3:    The Pressure Mounts

Our Unasked and Unanswerable Questions

William Krehm

This is an unusual issue [of ER]. It  is an attempt to understand why  so many unanswered, and indeed,  unasked questions are leading the  world where it does not choose to go.  The most astounding answers are  coming out of the woodwork.

We were all shocked by the last US  presidential vote recount that placed a  candidate with the minority popular  vote in the presidency. But didn’t  Clinton-Gore do something not  dissimilar when the world financial  system was saved in stealth by a  limited unacknowledged introduction  of capital accountancy that responsible  accountants and economists had been  advocating for generations? Instead,  the universities were cleansed of  tenured help who advocated the  proper keeping of the government’s  books at the very time that the  groundwork for bigger and better Wall  St. scams was being laid. The result:  the mega scam of Globalization and  Deregulation that has made its  contribution to the Iraq adventure. In  the present and recent election  campaigns on either sides of our  border, the two major parties haven’t  dared question the mandatory goal of  balancing budgets that cannot and  should not be balanced.

When are we going to learn the lesson  that we cannot come clean only on  matters that we choose to come clean  on; that it is the issues that we choose  not to face on which governments  take the fatal turns? And these are  kept under wraps because they may  lose the political centre for our  professional politicians. And the  political centre – defined as what will  enable parties to pay for prime-time  advertising on the boob-tube – is the  surest pass to hell.

From the most sophisticated business  press, we have chosen a mere handful  of suppressed issues that are coming  out of the closet with an ominous  force that simply will not be denied.  Rationed openness, at a time like this,  becomes tantamount to betrayal.


July 28, 2004 -City of Kingston

Mayor Harvey Rosen and Council

There is another choice for financing  municipal infrastructure other than  borrowing at commercial rates or  entering into public-private partnerships as suggested in the Whig newspaper report, May 26, but it would  require the co-operation of the federal  government. For several years municipalities across Canada (including  Kingston and Toronto in 2001)  adopted resolutions asking the federal  government to allow them to get  financing from the Bank of Canada.1  Financing public debt through the  Bank is not a new idea. The government did this for 35 years – 1939 to  1974 – during which time we fought a  war and afterwards built houses, water  lines, hospitals, universities, sewer  systems, roads and other infrastructure. Except for the war period, debt  never grew very large because the  government financed part of it  through the Bank at very low cost (as  low as 0.37%).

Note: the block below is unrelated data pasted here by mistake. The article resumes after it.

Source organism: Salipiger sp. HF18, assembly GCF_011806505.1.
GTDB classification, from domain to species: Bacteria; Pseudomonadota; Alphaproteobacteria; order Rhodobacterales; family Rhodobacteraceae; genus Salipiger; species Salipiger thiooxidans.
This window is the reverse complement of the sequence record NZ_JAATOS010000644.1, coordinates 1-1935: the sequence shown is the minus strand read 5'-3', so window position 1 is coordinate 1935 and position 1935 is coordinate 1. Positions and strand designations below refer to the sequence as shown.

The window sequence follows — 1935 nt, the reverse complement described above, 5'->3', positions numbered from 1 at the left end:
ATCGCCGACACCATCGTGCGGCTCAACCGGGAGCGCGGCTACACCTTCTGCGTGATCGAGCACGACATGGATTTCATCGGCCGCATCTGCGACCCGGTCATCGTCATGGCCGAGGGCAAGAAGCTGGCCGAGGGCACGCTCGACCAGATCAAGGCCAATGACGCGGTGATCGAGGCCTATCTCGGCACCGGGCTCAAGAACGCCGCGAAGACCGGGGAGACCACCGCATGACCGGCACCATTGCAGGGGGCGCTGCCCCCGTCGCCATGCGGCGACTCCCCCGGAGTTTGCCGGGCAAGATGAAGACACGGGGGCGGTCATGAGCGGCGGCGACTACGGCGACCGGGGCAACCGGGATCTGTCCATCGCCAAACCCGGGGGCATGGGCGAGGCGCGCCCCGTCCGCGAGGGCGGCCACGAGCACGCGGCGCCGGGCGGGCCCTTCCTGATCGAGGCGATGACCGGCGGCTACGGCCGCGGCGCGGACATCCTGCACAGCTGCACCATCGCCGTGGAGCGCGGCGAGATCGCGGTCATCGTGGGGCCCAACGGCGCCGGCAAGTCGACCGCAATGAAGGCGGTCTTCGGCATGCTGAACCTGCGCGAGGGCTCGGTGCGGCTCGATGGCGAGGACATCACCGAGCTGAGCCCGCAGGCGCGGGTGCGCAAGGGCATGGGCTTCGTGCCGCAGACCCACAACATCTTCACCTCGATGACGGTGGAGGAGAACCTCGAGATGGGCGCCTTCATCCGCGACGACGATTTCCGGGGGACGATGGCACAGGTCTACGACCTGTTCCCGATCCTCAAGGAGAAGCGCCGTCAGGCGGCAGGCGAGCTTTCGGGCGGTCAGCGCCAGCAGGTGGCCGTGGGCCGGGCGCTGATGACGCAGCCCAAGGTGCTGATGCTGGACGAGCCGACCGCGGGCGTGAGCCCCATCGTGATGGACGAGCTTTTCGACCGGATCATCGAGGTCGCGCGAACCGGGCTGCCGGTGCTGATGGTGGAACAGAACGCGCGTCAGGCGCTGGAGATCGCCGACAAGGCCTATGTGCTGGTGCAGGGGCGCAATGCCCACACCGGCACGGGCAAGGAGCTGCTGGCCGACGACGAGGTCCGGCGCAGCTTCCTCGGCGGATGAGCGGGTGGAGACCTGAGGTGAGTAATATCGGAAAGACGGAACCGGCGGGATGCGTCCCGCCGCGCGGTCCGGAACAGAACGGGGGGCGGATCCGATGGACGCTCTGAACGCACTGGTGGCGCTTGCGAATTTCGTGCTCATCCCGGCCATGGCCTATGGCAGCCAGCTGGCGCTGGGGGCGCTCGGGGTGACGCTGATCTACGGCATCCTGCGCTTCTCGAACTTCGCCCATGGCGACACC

Interest Rates that Gobble  Up Infrastucture Maintenance

Because the federal government owns  the Bank of Canada, any interest paid  to it comes back to the government as  a dividend minus the cost of administration. If municipalities were allowed  to borrow from the Bank of Canada  they would benefit not only from low  rates, but also from a long amortization period which could and should be  set at the expected life of a given  project.

For example, a sewer costing $50  million with a life expectancy of 50  years would be amortized over 50  years at an average cost of $1.6 million  a year including a 1% cost of financing. If funded through a public-private-partnership the cost would  depend on the terms of the contract,  but would likely be higher than either  of the other methods of financing  because on top of the cost of money  there would be the added cost of  profit.

Municipalities have sent their resolutions either directly to the government, as Toronto did, or to the  Federation of Canadian Municipalities  (FCM), as Kingston did; FCM in turn  forwarded them to the federal government. However, the government  refuses to return to the way the Bank  was used prior to 1974, taking the  position that using the Bank of  Canada to finance government debt  would be inflationary, in spite of 35  years of evidence to the contrary. In  fact, inflation only became a serious  problem after the government reduced  its use of the Bank to finance long  term debt. During the ‘50’s inflation  averaged 2.4%; during the ‘60’s it  averaged 2.5%; during the last half of  the ‘70’s the average climbed to 8.9%  and peeked in 1981 at 12.4%. Today it  is low again. The simplistic view that  using the Bank of Canada to finance  government debt will cause inflation  does not hold water. There are other  factors at work.2

The decision to reduce the Bank’s  holdings of government securities had  other devastating effects. To begin  with, because the government was  financing long-term debt after 1974  almost entirely through the private  sector, its debt ballooned when  interest rates went through the roof in  1980 and ‘81 and again in 1989-90,  reaching $588 billion in 1997. Interest  on this debt amounted to between $40  and $50 billions all during the ‘90’s  and is still around $35 billion per year.  On top of this is the interest paid by  provinces and municipalities  amounting to as much as $32 billion a  year.

It is because of this interest that there  is not enough money for infrastructure – or anything else. It is a deep  hole out of which our governments  will never climb unless they make use  of our national bank by gradually  transferring to it at least some of the  public debt.